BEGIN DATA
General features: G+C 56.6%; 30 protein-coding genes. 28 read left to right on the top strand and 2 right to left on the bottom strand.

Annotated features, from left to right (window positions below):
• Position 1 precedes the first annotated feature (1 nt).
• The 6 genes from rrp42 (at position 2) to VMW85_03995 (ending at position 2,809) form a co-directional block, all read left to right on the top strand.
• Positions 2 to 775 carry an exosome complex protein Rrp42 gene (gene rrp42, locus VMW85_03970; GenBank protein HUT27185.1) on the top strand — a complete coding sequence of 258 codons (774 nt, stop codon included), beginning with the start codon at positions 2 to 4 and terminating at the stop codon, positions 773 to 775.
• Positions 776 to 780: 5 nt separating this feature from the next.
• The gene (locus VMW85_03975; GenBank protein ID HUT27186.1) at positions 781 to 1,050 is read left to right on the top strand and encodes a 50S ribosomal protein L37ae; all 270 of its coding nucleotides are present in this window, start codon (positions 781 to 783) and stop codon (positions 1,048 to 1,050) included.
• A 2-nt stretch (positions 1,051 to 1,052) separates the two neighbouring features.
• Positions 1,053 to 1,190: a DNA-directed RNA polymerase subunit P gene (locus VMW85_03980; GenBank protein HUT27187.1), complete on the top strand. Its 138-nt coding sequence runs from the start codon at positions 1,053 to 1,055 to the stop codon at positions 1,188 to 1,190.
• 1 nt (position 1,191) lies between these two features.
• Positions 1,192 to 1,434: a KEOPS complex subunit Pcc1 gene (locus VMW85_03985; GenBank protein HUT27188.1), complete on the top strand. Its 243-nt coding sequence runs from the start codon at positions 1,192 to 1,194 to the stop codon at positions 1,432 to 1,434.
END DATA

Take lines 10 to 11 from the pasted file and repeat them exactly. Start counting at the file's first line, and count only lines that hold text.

• 1 nt (position 1,191) lies between these two features.
• Positions 1,192 to 1,434: a KEOPS complex subunit Pcc1 gene (locus VMW85_03985; GenBank protein HUT27188.1), complete on the top strand. Its 243-nt coding sequence runs from the start codon at positions 1,192 to 1,194 to the stop codon at positions 1,432 to 1,434.